Mayor Pro Tem Delia Garza and Council Members Alison Alter, Greg Casar, Leslie Pool and Kathie Tovo voted against.
Council members expressed appreciation that the developer had heeded their earlier suggestions, but some still feel that the development—called 4700 East Riverside—will exacerbate displacement in an urban core neighborhood that remains relatively affordable.
"It is a large enough tract in an area that has not gentrified yet that this really can be a cause or an accelerator of gentrification," Council Member Greg Casar said.
Los Angeles-based investment firm Nimes Capital and Presidium, a property management firm based in Austin and Dallas, are developing the project as a joint venture and have requested to rezone the property to include a mix of uses, taller buildings and the opportunity to participate in the city's density bonus program.
Michael Whellan, a local real estate attorney with the firm Armbrust & Brown, is representing the developers. He presented the zoning changes requested at an Aug. 9 City Council meeting, when members voted 9-2 to approve the changes on first reading, pending certain changes were made.
In particular, council members wanted to guarantee affordable units would be built in exchange for the increased height allowances being requested. Additionally, council also wanted to codify protections for parkland on the site.
In response, the developer made a series of changes to ensure affordable units would be protected, said Richard Suttle, another Armbrust & Brown attorney who filled in for Whellan at the Aug. 22 hearing.
The city's density bonus program only applies to buildings that exceed 60 feet. Because members raised concerns that the developer could receive a height allowance above 40 feet but not be required to provide any affordable units unless their buildings exceed 60 feet, the developer chose to enter into a restrictive covenant with a third party—local affordable housing nonprofit HomeBase—to enforce the city's density bonus program requirements for the height increment between 40-60 feet.
The city cannot change its density bonus program requirements for a specific project or enforce them outside of the stated terms.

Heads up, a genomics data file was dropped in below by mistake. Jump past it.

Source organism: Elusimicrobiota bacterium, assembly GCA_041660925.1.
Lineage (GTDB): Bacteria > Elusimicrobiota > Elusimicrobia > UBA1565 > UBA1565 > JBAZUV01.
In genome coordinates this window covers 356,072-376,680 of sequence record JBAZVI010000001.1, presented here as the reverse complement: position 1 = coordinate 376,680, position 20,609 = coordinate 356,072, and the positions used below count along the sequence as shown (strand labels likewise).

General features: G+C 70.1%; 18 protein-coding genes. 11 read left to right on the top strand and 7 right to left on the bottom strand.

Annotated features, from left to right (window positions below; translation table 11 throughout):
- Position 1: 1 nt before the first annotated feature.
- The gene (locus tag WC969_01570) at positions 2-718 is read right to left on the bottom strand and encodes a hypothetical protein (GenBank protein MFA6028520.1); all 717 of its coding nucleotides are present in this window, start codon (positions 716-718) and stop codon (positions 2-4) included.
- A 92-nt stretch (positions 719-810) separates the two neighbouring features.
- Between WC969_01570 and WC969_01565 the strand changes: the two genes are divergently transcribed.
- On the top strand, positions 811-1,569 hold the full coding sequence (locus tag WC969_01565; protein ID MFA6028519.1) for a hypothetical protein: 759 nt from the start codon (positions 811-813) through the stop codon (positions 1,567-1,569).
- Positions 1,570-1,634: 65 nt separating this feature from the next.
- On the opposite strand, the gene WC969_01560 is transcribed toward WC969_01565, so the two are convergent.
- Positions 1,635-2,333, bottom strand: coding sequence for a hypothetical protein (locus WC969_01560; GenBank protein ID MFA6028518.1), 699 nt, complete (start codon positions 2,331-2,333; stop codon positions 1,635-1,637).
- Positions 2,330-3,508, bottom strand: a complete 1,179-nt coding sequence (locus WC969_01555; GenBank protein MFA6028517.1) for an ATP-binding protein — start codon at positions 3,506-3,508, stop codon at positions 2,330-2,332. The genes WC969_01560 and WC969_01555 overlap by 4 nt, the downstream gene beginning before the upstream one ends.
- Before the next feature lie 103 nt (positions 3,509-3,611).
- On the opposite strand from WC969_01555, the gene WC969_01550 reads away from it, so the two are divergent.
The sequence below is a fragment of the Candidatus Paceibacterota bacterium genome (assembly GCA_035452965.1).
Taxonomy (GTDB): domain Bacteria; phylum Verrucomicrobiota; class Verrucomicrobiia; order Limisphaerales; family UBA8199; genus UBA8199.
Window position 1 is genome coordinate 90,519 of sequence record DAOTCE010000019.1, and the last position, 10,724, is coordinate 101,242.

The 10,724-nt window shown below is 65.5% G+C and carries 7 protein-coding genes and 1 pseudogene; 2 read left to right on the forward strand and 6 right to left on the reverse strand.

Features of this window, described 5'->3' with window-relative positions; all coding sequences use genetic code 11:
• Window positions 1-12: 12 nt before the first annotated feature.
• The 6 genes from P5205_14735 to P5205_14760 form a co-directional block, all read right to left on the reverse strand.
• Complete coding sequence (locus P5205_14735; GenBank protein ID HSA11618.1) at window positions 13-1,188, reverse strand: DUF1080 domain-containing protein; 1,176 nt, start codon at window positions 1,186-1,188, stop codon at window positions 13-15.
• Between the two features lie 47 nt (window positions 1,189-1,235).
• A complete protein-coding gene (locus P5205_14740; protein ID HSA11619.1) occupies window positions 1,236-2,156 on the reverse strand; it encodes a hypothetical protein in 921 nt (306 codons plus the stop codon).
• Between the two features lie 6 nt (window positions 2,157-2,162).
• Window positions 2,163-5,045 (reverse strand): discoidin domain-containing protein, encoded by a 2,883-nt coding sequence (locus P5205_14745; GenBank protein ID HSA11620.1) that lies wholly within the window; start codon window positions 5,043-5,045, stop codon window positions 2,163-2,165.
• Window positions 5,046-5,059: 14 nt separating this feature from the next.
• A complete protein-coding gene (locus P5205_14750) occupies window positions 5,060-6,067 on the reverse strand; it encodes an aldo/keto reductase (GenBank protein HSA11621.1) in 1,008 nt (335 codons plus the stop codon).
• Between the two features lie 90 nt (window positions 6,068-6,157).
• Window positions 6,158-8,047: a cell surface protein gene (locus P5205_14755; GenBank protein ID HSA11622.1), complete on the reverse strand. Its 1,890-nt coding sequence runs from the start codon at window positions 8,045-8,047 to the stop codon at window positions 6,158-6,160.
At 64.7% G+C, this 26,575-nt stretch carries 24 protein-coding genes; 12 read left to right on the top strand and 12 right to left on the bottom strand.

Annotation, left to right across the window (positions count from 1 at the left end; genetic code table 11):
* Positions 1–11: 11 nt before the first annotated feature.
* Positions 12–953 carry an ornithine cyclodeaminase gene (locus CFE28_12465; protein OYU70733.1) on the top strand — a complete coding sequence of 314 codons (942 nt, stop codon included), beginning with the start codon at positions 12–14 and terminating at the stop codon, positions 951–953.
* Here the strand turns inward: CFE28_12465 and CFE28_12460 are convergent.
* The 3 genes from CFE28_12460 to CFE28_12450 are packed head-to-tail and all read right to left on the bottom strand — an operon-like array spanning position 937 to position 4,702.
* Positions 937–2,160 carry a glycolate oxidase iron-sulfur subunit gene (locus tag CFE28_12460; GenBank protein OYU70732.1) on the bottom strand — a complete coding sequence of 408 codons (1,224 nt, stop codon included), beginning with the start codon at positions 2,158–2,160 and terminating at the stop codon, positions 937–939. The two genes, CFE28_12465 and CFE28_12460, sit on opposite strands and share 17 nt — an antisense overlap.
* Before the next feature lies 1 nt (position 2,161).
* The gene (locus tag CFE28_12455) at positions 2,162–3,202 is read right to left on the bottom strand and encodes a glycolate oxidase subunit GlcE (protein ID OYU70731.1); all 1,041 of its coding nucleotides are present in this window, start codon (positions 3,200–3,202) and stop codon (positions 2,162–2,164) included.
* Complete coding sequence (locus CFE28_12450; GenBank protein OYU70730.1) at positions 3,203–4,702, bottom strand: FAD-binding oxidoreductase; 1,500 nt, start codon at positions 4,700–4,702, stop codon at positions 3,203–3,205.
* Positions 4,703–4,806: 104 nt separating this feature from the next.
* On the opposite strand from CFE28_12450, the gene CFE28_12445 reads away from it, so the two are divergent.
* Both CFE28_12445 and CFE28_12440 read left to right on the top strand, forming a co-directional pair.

Additionally, the developer formally committed to reserve 10 units for people who are transitioning out of homelessness that will be paid for with vouchers supplied by the Ending Community Homelessness Coalition and to ensure 250 of the existing units on site will not be redeveloped or demolished for five years in an effort to defray displacement.
"We need to guarantee and have and work with these developers to get as many affordable units as we can get from them," Council Member Pio Renteria said, adding that the developer has committed to improve transit options along the corridor, which is congested.
Renteria supported the zoning changes on both first and second readings; the development would be in his district. "I just don't see it the way other people see it," he said.
The site currently houses 1,308 apartment units that are largely rented by students and considered affordable, despite not being formally income-restricted.
A local advocacy group, Defend Our Hoodz, has been a vocal critic of the project. At an Aug. 8 City Council meeting, when the zoning changes were first considered, a number of Defend Our Hoodz members were arrested.
The zoning hearing today was closed, meaning that public comment was not included.
The developer will return to council for a third and final hearing, at which it will need to receive at least six votes in favor to pass. Although it has not yet been confirmed, typically a third hearing will be scheduled for the next council meeting, which will be Sept. 19, a city spokesperson said.
Editor's note: This story previously referred to the development as "Project Catalyst." It is now called 4700 East Riverside.